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What if Buffalo got its own state?

This map of the United States is a thought experiment designed by artist and urban planner Neil Freeman.  He lives in New York City and runs a website of his work called Fake is the New Real where he has his artwork and thoughts posted.  Much of his work deals with urbanism and mapping.  One interesting piece, for instance,  compares the variation of urban pattern between Chicago and New York.  He overlaid all the streets of Chicago and New York in separate images centered on a single point revealing a dramatic graphic form distinct for each city.  

The map posted here caught my eye.  It has a geographical, political, and demographic message. It reapportions the 50 states into areas encompassing roughly equal populations of 6 million each.  The land areas of states differ dramatically based on the density of populations across the country.  He gives the states new names and divvies up new electoral college vote quantities that are equal for each state. He describes it as a map for electoral college reform.  In a way this map is more about the Senate however. Currently each state gets two Senators, no matter how small or how big their population is.  So for instance, California with the biggest economy and the biggest population (currently closing in on 40 million people) gets just 2 US Senators – the same number as little itty bitty Alaska with a population smaller than Erie County. Of course being in New York State along with gigantic New York City, poor little Buffalo and Erie County basically get no real Senatorial representation.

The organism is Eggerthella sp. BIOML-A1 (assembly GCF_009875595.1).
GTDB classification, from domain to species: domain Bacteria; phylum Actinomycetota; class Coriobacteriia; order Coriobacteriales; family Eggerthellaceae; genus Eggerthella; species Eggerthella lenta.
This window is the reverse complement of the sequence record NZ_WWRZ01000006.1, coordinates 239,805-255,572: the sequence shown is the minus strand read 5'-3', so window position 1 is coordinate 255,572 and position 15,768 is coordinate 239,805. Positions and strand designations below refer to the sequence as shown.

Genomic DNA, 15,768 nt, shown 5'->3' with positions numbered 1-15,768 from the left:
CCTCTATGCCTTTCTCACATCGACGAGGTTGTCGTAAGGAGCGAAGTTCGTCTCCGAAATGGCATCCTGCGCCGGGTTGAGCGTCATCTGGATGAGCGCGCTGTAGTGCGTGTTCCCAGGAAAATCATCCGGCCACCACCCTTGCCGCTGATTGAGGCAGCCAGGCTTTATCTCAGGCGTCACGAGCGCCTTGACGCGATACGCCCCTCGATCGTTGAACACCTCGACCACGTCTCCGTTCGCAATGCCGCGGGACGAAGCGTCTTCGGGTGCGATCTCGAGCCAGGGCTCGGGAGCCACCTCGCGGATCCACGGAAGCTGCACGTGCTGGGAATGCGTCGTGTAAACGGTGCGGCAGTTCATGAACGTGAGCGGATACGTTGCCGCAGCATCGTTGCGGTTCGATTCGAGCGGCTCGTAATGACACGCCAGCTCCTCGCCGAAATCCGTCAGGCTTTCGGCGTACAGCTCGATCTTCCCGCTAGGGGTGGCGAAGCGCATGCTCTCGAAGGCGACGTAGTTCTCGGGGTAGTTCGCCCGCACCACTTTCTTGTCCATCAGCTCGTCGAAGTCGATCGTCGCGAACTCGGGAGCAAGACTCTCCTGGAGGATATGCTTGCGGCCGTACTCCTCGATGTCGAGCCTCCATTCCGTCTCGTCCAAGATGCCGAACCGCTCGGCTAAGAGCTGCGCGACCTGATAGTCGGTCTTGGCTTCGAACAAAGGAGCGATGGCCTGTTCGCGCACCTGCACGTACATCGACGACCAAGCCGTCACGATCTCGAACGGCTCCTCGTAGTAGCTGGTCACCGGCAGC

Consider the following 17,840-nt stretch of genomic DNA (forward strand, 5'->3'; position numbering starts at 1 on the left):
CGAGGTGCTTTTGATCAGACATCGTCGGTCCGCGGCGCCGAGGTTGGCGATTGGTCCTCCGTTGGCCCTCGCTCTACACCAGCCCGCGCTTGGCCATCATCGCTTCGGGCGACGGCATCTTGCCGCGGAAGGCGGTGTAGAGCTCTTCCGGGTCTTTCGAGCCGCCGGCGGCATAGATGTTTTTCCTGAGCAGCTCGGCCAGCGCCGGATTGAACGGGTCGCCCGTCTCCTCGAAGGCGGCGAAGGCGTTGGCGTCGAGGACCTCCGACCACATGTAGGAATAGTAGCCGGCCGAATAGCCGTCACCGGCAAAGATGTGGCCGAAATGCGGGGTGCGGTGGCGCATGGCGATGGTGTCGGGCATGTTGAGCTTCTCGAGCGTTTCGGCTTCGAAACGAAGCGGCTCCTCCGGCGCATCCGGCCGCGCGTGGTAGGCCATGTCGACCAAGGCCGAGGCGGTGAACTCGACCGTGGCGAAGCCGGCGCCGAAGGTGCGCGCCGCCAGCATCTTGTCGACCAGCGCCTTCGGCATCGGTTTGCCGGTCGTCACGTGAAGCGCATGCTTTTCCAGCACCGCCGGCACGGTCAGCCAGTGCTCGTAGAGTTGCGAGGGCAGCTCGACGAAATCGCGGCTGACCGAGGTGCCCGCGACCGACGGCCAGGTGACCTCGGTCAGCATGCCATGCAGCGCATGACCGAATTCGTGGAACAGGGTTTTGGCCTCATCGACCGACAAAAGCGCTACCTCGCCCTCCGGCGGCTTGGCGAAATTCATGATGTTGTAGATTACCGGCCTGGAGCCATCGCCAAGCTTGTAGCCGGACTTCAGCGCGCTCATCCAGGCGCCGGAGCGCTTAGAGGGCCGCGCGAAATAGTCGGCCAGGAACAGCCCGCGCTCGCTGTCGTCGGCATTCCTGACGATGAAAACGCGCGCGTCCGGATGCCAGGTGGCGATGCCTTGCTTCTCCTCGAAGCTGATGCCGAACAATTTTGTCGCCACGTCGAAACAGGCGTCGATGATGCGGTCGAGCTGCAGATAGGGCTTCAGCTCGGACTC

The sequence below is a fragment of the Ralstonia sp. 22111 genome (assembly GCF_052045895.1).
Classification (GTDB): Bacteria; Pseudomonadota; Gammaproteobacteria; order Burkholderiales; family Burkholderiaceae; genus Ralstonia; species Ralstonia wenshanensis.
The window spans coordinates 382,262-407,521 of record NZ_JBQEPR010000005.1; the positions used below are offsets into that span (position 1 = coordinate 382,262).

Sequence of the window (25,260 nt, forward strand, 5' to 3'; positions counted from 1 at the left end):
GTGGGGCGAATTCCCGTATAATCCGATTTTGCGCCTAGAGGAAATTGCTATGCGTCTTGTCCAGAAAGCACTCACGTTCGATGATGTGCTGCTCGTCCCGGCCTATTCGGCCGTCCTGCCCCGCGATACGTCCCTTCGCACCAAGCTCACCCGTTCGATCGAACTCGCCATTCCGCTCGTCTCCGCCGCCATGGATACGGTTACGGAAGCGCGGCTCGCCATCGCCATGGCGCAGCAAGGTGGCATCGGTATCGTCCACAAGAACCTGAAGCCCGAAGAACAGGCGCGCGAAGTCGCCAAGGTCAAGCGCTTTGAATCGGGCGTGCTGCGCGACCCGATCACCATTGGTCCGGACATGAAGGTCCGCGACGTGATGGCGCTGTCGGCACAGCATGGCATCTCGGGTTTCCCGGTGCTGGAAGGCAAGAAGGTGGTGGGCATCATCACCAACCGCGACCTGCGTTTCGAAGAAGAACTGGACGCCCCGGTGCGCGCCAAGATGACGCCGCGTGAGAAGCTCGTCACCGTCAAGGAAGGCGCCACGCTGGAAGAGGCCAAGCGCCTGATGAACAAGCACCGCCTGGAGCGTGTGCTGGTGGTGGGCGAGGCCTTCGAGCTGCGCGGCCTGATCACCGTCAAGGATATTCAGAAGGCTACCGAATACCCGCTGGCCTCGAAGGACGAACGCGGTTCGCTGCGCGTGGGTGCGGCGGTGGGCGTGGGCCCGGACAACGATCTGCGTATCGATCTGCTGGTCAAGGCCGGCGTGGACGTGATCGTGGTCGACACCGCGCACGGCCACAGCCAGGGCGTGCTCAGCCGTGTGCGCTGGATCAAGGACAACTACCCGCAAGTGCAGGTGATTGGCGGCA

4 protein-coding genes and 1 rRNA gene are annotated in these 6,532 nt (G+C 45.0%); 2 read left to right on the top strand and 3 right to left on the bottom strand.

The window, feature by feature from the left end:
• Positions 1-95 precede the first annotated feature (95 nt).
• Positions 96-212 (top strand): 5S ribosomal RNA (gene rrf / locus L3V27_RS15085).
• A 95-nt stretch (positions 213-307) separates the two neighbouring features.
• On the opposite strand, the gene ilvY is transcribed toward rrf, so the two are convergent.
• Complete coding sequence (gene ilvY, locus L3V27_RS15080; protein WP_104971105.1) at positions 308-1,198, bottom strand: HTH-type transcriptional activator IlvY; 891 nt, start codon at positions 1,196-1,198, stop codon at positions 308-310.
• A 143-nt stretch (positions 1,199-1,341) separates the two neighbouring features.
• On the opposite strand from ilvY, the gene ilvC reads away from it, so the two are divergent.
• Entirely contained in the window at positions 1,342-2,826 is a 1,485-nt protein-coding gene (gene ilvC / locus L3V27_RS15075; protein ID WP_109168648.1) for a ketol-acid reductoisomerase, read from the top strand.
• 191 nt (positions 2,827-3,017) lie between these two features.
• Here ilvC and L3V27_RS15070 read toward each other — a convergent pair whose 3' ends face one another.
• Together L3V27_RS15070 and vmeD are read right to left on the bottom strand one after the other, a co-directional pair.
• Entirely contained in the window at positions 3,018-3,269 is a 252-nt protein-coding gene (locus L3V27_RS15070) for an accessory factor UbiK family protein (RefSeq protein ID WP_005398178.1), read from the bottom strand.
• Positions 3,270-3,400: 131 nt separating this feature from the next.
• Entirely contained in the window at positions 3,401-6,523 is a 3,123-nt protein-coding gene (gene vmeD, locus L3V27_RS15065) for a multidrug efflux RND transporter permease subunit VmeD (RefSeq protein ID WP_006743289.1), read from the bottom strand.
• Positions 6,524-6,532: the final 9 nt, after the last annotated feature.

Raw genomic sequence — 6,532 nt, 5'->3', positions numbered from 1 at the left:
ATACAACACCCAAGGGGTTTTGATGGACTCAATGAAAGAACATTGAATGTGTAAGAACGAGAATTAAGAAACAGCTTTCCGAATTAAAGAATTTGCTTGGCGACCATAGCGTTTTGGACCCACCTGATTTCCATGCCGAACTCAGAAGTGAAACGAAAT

So in the map Buffalo gets its own state of 6 million with its own 2 Senators, where it is the largest city.  Buffalo’s state would be called Adirondack and would encompass much of Upstate NY and most of New England. Many of the names Freeman gave the new 50 states are interesting but lost on me.  Chicago is in the state of Gary which is obviously a bit of snark aimed at that city. California is divided roughly into 4 states giving it 8 Senators to its current 2.  Maybe that would break the conservative filibuster strangle hold in congress. This will never happen of course but it is fun to think about.
^Click on map to enlarge

Written by David Steele

David Steele

Architect ( a real one, not just the armchair type), author of "Buffalo, Architecture in the American Forgotten Land" ( ), lover of great spaces, hater of sprawl and waste,
advocate for a better way of doing things.

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